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    I use the Promaster film leader puller-outer thing in my camera bag for such things. I have over 90% success rate with this.

    Before I got this, the one time I needed it I just took the roll into Walgreens and they pulled it out for me.
     
  12. Roger Hicks

    Roger Hicks Member

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    Absolutely. This is among the falsest of false economies -- and rewinding all the way into the cassette (instead of 'leader out') compounds the problem. It's not just scratches: it's also double exposures and fogging.

    Rewinding 'leader out' leads to even greater risk of double exposures, but less risk of fog.

    We all do it from time to time, out of poverty, meanness, etc., but doing it as a matter of course is an extremely rash course.

    Admittedly I've only been shooting 35mm seriously for 40 years, so I may modify my opinion when I am more experienced.

    Cheers,

    R.
     
  13. bdial

    bdial Subscriber

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    But you do end up with interesting double exposures occasionally. For that reason, I avoid using one of my "second chance" rolls on things that are important.

    bd
     
  14. mawz

    mawz Member

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    I've yet to have a double exposure doing this. Of course, I carry a sharpie everywhere and label the canister with the number of exposures, then advance one past that when reloading. (I also use the sharpie to indicate EI, by adding a + before the number on the canister, so a canister labelled 4 has been advanced to shot 4 in one camera, and one labelled +4 is a 4 stop push).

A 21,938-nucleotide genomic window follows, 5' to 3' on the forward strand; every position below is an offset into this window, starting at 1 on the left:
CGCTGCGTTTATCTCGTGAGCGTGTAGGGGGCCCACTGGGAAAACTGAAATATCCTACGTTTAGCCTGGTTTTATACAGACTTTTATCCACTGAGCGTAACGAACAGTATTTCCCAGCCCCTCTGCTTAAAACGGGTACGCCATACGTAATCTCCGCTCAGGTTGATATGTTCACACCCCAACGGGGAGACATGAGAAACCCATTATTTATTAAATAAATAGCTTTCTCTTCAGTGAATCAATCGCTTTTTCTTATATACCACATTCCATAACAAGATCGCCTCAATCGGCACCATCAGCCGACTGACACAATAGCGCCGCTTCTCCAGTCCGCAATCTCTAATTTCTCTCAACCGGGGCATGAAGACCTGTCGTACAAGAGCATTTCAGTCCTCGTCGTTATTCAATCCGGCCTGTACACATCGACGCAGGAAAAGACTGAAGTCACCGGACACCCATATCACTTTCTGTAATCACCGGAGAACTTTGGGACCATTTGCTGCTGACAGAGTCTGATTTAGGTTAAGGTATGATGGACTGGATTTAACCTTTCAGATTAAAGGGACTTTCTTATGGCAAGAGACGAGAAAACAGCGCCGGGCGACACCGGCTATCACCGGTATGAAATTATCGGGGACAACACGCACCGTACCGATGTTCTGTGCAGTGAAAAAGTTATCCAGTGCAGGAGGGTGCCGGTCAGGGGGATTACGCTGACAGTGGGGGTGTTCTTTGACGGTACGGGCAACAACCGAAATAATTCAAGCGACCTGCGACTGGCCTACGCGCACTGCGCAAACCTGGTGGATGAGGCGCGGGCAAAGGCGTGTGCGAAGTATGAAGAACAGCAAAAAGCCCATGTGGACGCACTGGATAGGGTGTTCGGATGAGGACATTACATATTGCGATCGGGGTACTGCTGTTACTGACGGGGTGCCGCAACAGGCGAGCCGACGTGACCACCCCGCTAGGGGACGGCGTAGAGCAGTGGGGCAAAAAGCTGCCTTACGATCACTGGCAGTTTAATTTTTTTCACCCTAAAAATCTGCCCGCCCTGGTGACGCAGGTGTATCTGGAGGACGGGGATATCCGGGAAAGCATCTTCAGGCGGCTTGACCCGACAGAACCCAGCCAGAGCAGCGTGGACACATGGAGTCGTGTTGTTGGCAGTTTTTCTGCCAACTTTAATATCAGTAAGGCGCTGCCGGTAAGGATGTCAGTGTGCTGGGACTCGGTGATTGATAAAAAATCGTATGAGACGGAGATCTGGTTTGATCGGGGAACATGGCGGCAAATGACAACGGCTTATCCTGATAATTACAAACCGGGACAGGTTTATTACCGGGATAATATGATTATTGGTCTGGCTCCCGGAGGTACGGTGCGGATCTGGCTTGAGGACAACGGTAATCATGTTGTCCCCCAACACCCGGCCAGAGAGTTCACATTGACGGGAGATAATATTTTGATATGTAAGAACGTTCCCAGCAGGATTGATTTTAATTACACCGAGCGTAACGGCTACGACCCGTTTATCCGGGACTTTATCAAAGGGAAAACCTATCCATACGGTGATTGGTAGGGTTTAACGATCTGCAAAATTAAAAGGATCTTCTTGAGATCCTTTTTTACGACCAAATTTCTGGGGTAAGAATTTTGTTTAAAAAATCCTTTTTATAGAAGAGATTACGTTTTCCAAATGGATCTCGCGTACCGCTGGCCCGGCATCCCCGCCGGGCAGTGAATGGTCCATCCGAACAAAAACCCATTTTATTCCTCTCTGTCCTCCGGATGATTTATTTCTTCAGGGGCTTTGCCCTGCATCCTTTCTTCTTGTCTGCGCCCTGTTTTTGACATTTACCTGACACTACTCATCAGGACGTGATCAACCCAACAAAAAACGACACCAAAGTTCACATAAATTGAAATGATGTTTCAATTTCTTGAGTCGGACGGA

15. hywel

    hywel Member

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    Roger,

    Whilst I'm one of those who has admitted to doing this occasionally I'm not under any illusion that it can only be worse than not doing it. What I don't understand is how or why fogging is a risk.

    Hywel
     
  16. Mike Kennedy

    Mike Kennedy Member

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    I must agree with Roger on the point of double exposures.It's happened to me on three occasions,but I've only lost 2 frames or so. Now I label the film with the number of frames I've taken and the camera it was used in.When the film is reloaded I go 2 or 3 frames beyond the number of exposures to make certain of no overlaping.
    Usually the film leader is left an inch out of the cassette since most of my cameras are manual Nikon & Pentax.Just listen to the film release from the advancing sprocket and crank it another 1/2 turn.
    This particular roll had been used in my N60 which rewound the leader completly.I popped the film open and respooled it onto an empty bulk cassette. Problem solved and another bit of useful information gained.

    Thanks All,
    Mike
     
  17. Roger Hicks

    Roger Hicks Member

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    Dear Hywel,

    Winding it all the way back in, then pulling the leader out again, must involve parting the cassette lips slightly -- hence the risk of fogging. It's only happened to me once in 40 years but that's because I almost always rewind leader-out if I'm going to pull this trick; leader-in when the film is to be processed only.

    Cheers,

    R.
     
  18. Roger Hicks

    Roger Hicks Member

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    True -- I have some interesting one from the early 70s (which is why I have done it as seldom as possible since...)

    Cheers,

    R.
     
  19. hywel

    hywel Member

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    Thanks Roger, I can understand that. And as I always rewind leader in when I've finished and leader out on the few occasions I do reuse I hope it's something I shan't have to think about again.

    Hywel
     
  20. fotch

    fotch Member

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    I have only used the one purchased a couple of times with no fogging. WouldnÂ’t the felt on the cartridge block light? The steel on mine is very thin. Maybe on repeated use on the same cartridge is where problems occur?

    Just a thought.